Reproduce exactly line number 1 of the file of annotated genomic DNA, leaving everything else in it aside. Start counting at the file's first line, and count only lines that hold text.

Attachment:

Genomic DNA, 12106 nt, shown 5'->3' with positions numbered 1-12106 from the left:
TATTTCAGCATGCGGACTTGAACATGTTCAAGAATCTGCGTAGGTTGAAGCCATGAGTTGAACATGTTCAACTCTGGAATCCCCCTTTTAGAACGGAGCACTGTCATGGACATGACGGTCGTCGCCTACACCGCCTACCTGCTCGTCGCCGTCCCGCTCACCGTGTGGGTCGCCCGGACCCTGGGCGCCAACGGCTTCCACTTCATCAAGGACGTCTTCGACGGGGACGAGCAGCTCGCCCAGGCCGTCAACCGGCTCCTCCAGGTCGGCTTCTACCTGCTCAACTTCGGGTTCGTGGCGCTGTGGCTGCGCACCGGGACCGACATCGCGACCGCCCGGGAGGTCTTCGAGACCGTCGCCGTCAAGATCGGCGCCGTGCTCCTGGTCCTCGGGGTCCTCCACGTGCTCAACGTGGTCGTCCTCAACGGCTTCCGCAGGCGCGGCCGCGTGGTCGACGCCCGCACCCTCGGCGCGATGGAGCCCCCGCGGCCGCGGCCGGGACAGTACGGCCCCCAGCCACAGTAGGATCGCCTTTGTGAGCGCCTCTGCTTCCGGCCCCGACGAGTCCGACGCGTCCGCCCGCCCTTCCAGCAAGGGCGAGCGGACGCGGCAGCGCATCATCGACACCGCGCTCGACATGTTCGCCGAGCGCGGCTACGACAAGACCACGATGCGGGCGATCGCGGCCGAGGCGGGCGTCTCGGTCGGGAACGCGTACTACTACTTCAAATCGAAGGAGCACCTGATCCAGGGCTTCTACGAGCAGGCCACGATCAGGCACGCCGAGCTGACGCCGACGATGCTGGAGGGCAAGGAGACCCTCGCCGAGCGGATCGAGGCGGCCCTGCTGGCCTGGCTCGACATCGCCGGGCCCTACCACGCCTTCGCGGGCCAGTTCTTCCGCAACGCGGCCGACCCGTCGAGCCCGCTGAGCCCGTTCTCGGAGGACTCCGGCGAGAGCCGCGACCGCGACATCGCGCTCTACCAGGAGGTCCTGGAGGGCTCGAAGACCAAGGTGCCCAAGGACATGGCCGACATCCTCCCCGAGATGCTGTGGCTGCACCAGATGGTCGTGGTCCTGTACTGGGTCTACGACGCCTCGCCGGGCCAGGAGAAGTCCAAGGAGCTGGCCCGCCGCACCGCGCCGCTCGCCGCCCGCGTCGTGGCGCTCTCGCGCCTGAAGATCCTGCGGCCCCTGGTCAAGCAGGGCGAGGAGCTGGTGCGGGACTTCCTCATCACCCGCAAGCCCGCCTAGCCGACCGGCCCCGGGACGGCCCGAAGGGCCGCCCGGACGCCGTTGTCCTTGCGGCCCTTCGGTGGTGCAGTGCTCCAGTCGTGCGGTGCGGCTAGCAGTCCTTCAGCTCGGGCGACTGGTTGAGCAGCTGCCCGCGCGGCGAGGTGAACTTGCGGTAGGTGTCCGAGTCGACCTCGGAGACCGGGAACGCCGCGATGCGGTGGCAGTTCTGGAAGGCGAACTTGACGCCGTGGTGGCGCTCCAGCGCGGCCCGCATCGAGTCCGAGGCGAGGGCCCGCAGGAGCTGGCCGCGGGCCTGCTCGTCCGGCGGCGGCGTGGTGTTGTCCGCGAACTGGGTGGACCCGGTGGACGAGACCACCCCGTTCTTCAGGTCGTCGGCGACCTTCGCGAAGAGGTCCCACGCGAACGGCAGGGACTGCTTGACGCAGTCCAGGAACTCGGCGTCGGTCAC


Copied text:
Genomic DNA, 12106 nt, shown 5'->3' with positions numbered 1-12106 from the left: